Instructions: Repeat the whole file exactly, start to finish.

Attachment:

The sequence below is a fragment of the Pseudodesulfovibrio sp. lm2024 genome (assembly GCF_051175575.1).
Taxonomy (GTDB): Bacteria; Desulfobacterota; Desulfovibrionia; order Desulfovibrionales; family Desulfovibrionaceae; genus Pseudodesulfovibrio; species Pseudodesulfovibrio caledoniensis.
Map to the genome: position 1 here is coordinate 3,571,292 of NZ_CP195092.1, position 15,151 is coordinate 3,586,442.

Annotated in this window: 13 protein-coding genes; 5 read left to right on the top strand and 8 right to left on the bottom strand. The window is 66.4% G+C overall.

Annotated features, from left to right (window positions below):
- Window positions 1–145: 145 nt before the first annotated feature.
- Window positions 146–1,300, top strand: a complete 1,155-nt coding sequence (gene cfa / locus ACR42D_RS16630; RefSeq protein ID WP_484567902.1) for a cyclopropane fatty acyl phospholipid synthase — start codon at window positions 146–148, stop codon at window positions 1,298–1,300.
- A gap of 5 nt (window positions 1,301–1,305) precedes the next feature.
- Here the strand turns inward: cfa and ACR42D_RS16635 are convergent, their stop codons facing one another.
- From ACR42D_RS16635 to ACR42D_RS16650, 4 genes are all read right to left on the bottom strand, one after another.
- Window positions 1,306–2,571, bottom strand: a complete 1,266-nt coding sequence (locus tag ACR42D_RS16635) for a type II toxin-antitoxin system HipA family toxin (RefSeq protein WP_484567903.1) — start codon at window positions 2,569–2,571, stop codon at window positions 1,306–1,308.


The sequence below is a fragment of the Pseudodesulfovibrio sp. lm2024 genome (assembly GCF_051175575.1).
Taxonomy (GTDB): Bacteria; Desulfobacterota; Desulfovibrionia; order Desulfovibrionales; family Desulfovibrionaceae; genus Pseudodesulfovibrio; species Pseudodesulfovibrio caledoniensis.
Map to the genome: position 1 here is coordinate 3,571,292 of NZ_CP195092.1, position 15,151 is coordinate 3,586,442.

Annotated in this window: 13 protein-coding genes; 5 read left to right on the top strand and 8 right to left on the bottom strand. The window is 66.4% G+C overall.

Annotated features, from left to right (window positions below):
- Window positions 1–145: 145 nt before the first annotated feature.
- Window positions 146–1,300, top strand: a complete 1,155-nt coding sequence (gene cfa / locus ACR42D_RS16630; RefSeq protein ID WP_484567902.1) for a cyclopropane fatty acyl phospholipid synthase — start codon at window positions 146–148, stop codon at window positions 1,298–1,300.
- A gap of 5 nt (window positions 1,301–1,305) precedes the next feature.
- Here the strand turns inward: cfa and ACR42D_RS16635 are convergent, their stop codons facing one another.
- From ACR42D_RS16635 to ACR42D_RS16650, 4 genes are all read right to left on the bottom strand, one after another.
- Window positions 1,306–2,571, bottom strand: a complete 1,266-nt coding sequence (locus tag ACR42D_RS16635) for a type II toxin-antitoxin system HipA family toxin (RefSeq protein WP_484567903.1) — start codon at window positions 2,569–2,571, stop codon at window positions 1,306–1,308.